Wednesday, November 10, 2010

When the Dead Are the Dead

He tells me when his father died
there was a great force,
and they felt him leave,

his body vacant now,
but it passed through all of them, first.

You were there? I ask, wide-eyed.
I’m gripping my chair
because I want so badly for it to be true.

My husband has told me the same. He talks about peace.
How his grandmother looked when she died,
or really
the moment after.
The moment when the dead are the dead.

My friend tells me he wasn’t there,
he didn’t make it to the hospital on time.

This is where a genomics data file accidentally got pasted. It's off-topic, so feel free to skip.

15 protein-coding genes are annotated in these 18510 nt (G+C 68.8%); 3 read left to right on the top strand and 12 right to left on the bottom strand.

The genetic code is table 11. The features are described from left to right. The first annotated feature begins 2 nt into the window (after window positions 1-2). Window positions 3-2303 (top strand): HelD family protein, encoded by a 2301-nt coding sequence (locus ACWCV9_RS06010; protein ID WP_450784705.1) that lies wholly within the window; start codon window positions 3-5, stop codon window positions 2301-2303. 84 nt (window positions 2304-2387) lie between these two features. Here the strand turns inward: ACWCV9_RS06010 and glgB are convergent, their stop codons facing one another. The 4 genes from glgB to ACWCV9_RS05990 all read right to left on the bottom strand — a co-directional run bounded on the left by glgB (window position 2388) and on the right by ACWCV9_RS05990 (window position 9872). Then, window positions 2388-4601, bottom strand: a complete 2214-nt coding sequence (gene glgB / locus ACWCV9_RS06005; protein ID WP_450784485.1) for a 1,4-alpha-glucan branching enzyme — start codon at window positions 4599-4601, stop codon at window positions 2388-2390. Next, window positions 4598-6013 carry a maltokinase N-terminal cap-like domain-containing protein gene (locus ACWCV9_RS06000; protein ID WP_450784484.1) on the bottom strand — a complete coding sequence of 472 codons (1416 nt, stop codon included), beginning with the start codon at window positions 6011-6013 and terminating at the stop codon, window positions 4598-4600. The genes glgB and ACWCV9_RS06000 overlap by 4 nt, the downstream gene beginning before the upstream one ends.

But his brother was, and his brother told him so.
He says it with such authority. I don’t ask.

It makes me think of my mother
when she found out her mother was dying.
And she moved from room to room alone,
the nurse speaking through the phone in her ear

Come now.
Come now.

My mother knew she would never make it
and this woman, who filled this role as mother
who bore her into this world
would be ushered out alone.

My mother moved from room to room
alone, searching. Like a good thief in her own home.

Back at the bar, I listen to my friend speak.
I look between him and my husband.
They are sure. They know.
They have stood too close to death.
It has happened to them, without it happening to me.
I am still on this side.
Alone, searching.

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